peaceReady to use your design skills to resolve violent international conflict and increase peacebuilding capacity? You’re in luck, because those are among the goals of the United States Institute of Peace. The independent, quasi-federal institution is in need of a graphic designer to join its Washington, DC-based team of problem solvers. Your quasi-diplomatic mission, should you choose to accept it: establish and maintain consistent design standards, create web- and print-ready publication designs, and design high-quality products that communicate ideas effectively with branding consistency and within budget.

Click to apply for this graphic designer, United States Institute of Peace job or view all of the latest Mediabistro design jobs.

Behind the Scenes with the Google Doodlers

Youngsters who want an inside edge on this year’s Doodle 4 Google contest can see how the pros do it as Time pays a visit to Google and meets the 10 artists and three full-time engineers dedicated to whipping up the beloved doodles—just in time for the special Valentine’s Day collaboration with This American Life‘s Ira Glass.

Tel Aviv Architecture Gets Illustrated Tribute

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A stubborn Israeli landlord is partially to thank for a delightful new Tumblr. When that building owner refused to extend Avner Gicelter’s lease, he and his partner were forced to search for a new apartment in central Tel Aviv, which in 2003 was declared a UNESCO World Heritage Site for its collection of more than 4,000 Bauhaus and International Style buildings. “That process awakened my dormant passion for Tel Aviv’s unique architecture, and I got more interested in the buildings than in the apartment we were looking for,” says Gicelter, a graphic designer. He decided to share his interest with the world through Tel Aviv Buildings, a site inspired in part by Jose Guizar’s Windows of New York. “I wanted to use this simple yet very honorable way of design to show my love for my hometown and its most beautiful buildings.” We asked Gicelter more about the project and some of his favorite Tel Aviv buildings.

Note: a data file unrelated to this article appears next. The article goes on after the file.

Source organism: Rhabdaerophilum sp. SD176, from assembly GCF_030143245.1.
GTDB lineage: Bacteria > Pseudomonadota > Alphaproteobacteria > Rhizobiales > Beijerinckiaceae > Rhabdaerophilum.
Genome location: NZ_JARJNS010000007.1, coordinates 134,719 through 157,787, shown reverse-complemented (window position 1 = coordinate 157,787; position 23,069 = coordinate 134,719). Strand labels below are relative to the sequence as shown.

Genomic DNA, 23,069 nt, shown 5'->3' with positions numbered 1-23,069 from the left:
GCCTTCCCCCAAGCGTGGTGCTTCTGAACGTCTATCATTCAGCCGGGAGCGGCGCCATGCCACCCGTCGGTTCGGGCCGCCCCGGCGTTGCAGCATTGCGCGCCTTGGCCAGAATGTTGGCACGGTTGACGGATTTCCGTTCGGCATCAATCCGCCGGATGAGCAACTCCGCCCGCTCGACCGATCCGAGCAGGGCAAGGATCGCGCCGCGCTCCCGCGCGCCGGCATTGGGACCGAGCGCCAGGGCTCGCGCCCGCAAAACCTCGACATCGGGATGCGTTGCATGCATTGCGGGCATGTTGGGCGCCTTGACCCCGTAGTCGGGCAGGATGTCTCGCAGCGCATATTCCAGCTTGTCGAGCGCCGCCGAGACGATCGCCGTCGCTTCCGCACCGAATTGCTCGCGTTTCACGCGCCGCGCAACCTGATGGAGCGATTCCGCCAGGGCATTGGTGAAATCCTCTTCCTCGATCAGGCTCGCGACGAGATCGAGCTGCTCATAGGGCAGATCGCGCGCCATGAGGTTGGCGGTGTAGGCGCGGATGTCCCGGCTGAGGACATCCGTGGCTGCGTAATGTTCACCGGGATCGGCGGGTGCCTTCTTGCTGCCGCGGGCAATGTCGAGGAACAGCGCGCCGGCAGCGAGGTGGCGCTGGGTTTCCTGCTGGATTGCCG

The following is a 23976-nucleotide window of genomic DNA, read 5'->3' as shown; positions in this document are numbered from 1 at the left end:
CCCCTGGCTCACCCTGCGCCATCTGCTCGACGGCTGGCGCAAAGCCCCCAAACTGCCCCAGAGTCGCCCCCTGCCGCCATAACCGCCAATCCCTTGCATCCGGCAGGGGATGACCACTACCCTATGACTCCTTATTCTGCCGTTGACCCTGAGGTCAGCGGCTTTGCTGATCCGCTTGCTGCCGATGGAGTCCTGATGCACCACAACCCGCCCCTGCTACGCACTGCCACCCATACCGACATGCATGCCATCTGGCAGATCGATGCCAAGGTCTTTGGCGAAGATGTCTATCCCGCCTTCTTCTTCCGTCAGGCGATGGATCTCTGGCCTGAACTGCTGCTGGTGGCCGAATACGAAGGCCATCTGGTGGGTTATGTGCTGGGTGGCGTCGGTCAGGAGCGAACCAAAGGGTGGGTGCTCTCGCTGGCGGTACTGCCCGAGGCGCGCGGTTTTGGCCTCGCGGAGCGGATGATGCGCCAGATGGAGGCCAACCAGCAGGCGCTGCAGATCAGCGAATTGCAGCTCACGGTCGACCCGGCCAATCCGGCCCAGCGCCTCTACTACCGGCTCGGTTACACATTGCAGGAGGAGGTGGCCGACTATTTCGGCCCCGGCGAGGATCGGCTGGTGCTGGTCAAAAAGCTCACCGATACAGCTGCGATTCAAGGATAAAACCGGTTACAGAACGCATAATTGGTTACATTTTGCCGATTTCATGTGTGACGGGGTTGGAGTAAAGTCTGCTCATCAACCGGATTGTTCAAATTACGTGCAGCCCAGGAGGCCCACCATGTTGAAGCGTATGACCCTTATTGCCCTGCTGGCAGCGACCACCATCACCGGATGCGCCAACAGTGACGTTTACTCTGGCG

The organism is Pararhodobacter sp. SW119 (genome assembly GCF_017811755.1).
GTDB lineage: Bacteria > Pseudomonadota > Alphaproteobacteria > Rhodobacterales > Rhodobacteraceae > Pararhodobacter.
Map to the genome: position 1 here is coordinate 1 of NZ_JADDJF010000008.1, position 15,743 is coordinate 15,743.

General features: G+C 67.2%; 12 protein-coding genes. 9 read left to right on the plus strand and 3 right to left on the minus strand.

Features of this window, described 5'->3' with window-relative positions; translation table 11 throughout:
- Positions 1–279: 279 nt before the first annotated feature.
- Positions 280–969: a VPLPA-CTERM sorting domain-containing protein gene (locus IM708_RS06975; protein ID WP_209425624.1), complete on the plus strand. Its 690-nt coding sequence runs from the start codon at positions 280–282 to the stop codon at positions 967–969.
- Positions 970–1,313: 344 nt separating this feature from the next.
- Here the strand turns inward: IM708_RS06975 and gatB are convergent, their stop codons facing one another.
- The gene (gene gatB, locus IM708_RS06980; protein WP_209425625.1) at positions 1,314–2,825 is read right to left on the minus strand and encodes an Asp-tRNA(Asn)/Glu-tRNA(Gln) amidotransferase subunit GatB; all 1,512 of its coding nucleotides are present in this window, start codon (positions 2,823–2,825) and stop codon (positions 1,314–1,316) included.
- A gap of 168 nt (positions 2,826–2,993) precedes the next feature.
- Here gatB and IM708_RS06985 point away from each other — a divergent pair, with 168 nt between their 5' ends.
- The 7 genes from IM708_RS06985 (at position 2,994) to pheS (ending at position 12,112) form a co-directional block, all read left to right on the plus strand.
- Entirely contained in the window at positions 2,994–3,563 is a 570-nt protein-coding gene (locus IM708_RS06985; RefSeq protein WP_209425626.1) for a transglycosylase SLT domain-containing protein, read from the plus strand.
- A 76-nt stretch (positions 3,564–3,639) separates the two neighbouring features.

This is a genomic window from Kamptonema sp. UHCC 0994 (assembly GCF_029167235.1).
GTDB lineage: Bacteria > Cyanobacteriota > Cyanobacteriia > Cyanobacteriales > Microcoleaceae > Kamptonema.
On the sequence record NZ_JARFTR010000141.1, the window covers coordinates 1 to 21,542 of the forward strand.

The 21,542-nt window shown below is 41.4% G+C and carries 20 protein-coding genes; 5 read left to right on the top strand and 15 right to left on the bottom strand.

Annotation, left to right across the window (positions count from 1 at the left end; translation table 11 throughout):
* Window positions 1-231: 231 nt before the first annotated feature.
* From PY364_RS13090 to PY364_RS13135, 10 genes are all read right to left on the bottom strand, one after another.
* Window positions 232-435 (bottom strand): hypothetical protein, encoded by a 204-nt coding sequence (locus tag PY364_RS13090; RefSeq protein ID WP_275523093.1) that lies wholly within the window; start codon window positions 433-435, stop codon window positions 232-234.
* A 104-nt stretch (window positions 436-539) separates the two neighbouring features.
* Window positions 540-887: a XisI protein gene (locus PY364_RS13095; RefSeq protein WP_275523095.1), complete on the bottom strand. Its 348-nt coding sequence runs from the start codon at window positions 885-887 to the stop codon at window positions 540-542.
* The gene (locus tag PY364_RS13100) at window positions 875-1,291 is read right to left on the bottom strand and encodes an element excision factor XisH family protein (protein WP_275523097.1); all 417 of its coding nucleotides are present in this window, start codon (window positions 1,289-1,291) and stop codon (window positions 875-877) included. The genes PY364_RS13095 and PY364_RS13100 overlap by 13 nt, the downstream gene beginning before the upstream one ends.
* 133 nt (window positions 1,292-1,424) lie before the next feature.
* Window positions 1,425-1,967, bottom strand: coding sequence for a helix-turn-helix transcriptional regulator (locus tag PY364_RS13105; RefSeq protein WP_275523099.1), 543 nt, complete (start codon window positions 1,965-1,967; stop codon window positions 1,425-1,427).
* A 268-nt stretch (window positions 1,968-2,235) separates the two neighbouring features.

How do you describe the architecture of Tel Aviv?
I don’t really have a professional way to describe Tel Aviv’s architecture, only a point of view as a designer—in Tel Aviv’s central area (where you can find most of my illustrated buildings) there are two major architecture styles: the eclectic style which was active during the 1920s and 30s, and the International Style which was the major architecture movement during the 1930-50s and led UNESCO to name Tel Aviv as a world heritage site for its International Style architecture. I think that the difference between these two styles creates an unique and very interesting dialogue throughout the street of the city. In my opinion this dialogue is the best way to describe Tel Aviv’s architecture.

How do you decide which buildings to illustrate?
I start by walking throughout the city’s old areas. During that I shoot photos of buildings I find interesting, whether it is their architectural style, the way the residents designed their balconies or the presence of the building in the street. After choosing and shooting the buildings, I illustrate them with the pictures as reference.
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Logo Legacy: Book Charts Legacy of London’s Bullseye

There’s nothing like an imminent Olympics to get the world talking about logos (did you know that Sochi’s rather chilling mark is the first to lack drawn elements?). Anne Quito looks across the pond at a classic.

bullseyeThe city of London teems with icons—from Big Ben, to the red double-decker bus, even to polarizing 2012 Olympics logo, or lately, the much parodied “Keep Calm and Carry On” posters. There is no shortage of visual symbols for the city. But perhaps the most ubiquitous among them is their transport logo, or the roundel, as it’s officially called. Introduced in 1908, the original circle-and-bar design has remained mostly unchanged, surviving the tides of brand makeovers for over a century.

logoforlondonA Logo for London (Laurence King, 2013) explores the evolution of the symbol vis-à-vis the socio-political climate of the city it represents, written as a kind of biography for this enduring brand mark. Packed with a treasury of archival images and drawings, this well-researched volume by the design historian David Lawrence casts the roundel as trademark that evolves to become a cultural marker and a civic symbol.
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Stefan Bucher Creates Cellular Valentines

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It’s January 24th. Do you know where your Valentines are? Swap those chalky candy hearts and flimsy greetings for a microscopic approach with “Love Cells,” a pack of whimsical Valentine postcards created by Stefan Bucher for Moo’s Luxe Project. Each of the hand-drawn designs is a pattern of tiny, almost-hidden hearts: lay out all ten cards to form one large pattern that can be rearranged into several configurations. All oroceeds from the $29 packs of sturdy postcards (with matching envelopes) go to ShelterBox USA. Says Bucher, “Their mission to provide shelter, warmth, and dignity to disaster and conflict survivors also comes with an edict to provide transparency to their donors, a value I hold in high regard.”